Jump to ContentJump to Main Navigation
The MoveOn EffectThe Unexpected Transformation of American Political Advocacy$
Users without a subscription are not able to see the full content.

David Karpf

Print publication date: 2012

Print ISBN-13: 9780199898367

Published to Oxford Scholarship Online: September 2012

DOI: 10.1093/acprof:oso/9780199898367.001.0001

Show Summary Details
Page of

PRINTED FROM OXFORD SCHOLARSHIP ONLINE (www.oxfordscholarship.com). (c) Copyright Oxford University Press, 2019. All Rights Reserved. An individual user may print out a PDF of a single chapter of a monograph in OSO for personal use. date: 07 December 2019

“Online Tools for Offline Action” Neo-Federated Political Associations

“Online Tools for Offline Action” Neo-Federated Political Associations

(p.77) 4 “Online Tools for Offline Action” Neo-Federated Political Associations
The MoveOn Effect

David Karpf

Oxford University Press

The most common criticism of netroots advocacy associations is that they engage in “clicktivism,” mobilizing large online publics to engage in simple online actions, with little real-world effect. This chapter primarily discusses Democracy for America—a major netroots organization that uses the internet primarily to coordinate offline activities among its federated units. Based on eight months of participant observation with the Philadelphia chapter of Democracy for America, as well as interviews with leaders of the organization, this chapter reveals the often-overlooked benefits of the internet for encouraging face-to-face participation in local communities. It discusses the concept of “sedimentary organizations,” or internet-mediated groups that build their member list and reputation through a social movement- or election-related period of heightened citizen participation. It also discusses the increasing importance of the Mobile Web for such offline engagement, arguing that devices such as the iPhone and Android phones blur the distinction between “online” and “offline,” allowing for expanded location-based solutions to the challenges faced by neo-federated groups. The chapter concludes with a discussion of Organizing for America, the sedimentary organization produced by the Obama for America campaign. OFA provides a limited approximation of the neo-federated ideal type due to its relationship to the Democratic National Committee and to the president himself. The chapter helps us to locate OFA in the broader landscape of American political associations.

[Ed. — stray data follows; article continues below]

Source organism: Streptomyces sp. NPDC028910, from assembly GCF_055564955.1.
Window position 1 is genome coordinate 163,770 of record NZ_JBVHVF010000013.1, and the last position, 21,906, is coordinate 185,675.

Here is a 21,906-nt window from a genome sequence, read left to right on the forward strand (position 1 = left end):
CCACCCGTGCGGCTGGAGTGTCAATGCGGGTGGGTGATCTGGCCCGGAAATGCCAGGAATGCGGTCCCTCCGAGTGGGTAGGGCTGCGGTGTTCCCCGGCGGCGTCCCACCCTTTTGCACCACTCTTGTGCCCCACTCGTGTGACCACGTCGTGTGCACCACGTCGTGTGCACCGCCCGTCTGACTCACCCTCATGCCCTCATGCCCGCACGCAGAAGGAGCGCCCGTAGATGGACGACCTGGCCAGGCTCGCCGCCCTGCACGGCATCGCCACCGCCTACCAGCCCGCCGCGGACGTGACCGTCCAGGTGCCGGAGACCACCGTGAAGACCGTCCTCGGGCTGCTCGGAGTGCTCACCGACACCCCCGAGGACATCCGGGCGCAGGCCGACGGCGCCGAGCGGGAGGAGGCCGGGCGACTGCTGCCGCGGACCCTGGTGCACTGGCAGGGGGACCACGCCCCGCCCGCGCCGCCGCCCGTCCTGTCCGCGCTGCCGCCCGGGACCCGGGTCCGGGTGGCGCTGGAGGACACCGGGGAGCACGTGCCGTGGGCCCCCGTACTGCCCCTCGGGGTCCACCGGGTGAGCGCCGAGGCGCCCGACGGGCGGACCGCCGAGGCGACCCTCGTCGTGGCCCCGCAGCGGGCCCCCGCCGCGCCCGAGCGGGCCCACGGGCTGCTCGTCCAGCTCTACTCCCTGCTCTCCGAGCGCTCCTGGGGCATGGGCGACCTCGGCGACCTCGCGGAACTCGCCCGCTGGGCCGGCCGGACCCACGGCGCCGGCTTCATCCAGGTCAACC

Keywords:   internet, interest groups, advocacy groups, Mobile Web, Barack Obama, Howard Dean, social movements, netroots

Oxford Scholarship Online requires a subscription or purchase to access the full text of books within the service. Public users can however freely search the site and view the abstracts and keywords for each book and chapter.

Please, subscribe or login to access full text content.

If you think you should have access to this title, please contact your librarian.

To troubleshoot, please check our FAQs , and if you can't find the answer there, please contact us .